Home Top News Biden warned about ‘meddling’ in Israeli politics after intel report says Netanyahu’s leadership ‘in jeopardy’

Biden warned about ‘meddling’ in Israeli politics after intel report says Netanyahu’s leadership ‘in jeopardy’


An American intelligence agency released an assessment that determined Israeli Prime Minister Benjamin Netanyahu’s tenure faces serious challenges, with one expert warning the report could give the appearance of trying to influence Israeli voters.

‘We didn’t need an intelligence assessment to read Israeli public opinion polls. Israel is a democracy and has a free press. The politics of Israel are on full display,’ Richard Goldberg, a senior adviser at the Foundation for Defense of Democracies and a former National Security Council official, told Fox News Digital. 

‘The fact that ODNI inserted this section and framed it in this manner reeks of an administration trying to meddle in Israeli democracy and put pressure on the government,’ Goldberg added. 

The Office of the Director of National Intelligence (ODNI)’s report noted that the already prevalent ‘lack of confidence’ in Netanyahu’s governance, which took a significant hit due to the Oct. 7 terrorist attack, has ‘deepened and expanded even more than before the war, and we are witnessing large protests demanding his resignation.’

‘A different and more moderate government is a possible scenario,’ the report stated. It also claimed Israel is expected to face increasing international pressure as a result of the humanitarian crisis in the Gaza Strip, The Jerusalem Post reported.

‘Netanyahu’s viability as leader, as well as his governing coalition of far-right and ultra-orthodox parties that pursued hardline policies on Palestinian and security issues, may be in jeopardy,’ the report said.

A senior Israeli official pushed back on the report, saying, ‘Those who elect the prime minister of Israel are the citizens of Israel and no one else. Israel is not a vassal state of the U.S. but an independent and democratic country whose citizens are the ones who elect the government,’ according to Axios.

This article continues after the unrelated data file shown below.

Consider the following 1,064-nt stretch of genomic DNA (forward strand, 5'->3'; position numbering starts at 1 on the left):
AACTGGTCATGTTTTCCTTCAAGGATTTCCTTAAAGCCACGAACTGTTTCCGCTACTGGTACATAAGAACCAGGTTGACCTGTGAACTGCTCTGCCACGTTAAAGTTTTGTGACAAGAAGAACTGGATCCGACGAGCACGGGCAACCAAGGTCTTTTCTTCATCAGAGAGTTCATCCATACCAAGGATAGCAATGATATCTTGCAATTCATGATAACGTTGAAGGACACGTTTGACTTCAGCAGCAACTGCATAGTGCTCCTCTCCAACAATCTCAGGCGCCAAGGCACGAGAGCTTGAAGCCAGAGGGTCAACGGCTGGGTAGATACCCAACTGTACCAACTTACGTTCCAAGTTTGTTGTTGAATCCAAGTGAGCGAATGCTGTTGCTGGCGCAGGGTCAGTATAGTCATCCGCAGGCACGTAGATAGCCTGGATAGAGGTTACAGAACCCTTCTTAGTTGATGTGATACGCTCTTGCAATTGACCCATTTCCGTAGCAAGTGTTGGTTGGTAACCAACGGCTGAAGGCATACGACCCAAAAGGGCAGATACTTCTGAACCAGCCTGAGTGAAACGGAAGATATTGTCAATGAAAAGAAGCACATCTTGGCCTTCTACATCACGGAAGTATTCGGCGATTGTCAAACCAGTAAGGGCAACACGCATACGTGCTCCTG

‘We expect our friends to act to overthrow the terror regime of Hamas and not the elected government in Israel,’ a statement from the official sent to reporters Tuesday said, according to the Axios report. 

The ODNI report further discussed that armed resistance from Hamas will likely continue for years as the IDF works to eradicate all traces of Hamas tunnels and bases of operation. But it also claimed Israel and Iran have started to adjust their actions to prevent a wider conflict between the two countries, which could prove disastrous for the region. 

‘We assess that the Iranian leadership was not involved in the planning of the October 7 attack and that it had no prior information about the attack,’ the report said. 

Yair Lapid, former Israeli prime minister and leader of the opposition, has repeatedly urged the Knesset to hold elections and select a new leader in the face of Netanyahu’s failures. Lapid’s Yesh Atid party filed a ‘no confidence’ motion against Netanyahu in January, but the effort failed a vote in the Knesset. 

‘This government cannot continue to exist. It is a failure that costs human lives and the future of the country,’ Yesh Atid said after the Knesset passed a $14.5 billion budget that it argued ‘favors unnecessary offices and coalition funds over aid to evacuees, reservists and to strengthening the sense of security.’

Netanyahu has found himself facing some friction with President Biden after the U.S. president was caught on a hot mic moment following the State of the Union claiming he told his Israeli counterpart, ‘You and I are going to have a ‘come to Jesus’ moment,’ referring to a moment of major realization. 

At a White House press briefing Tuesday, though, it was revealed the two leaders may not have spoken in over a month. In response to a question from reporters, National Security Advisor Jake Sullivan insisted the two governments ‘have communicated throughout the month.’ 

‘Let’s see what happens [in Rafah]. … The issue is what happens on the ground and not what happens in the back and forth of words,’ Sullivan said.

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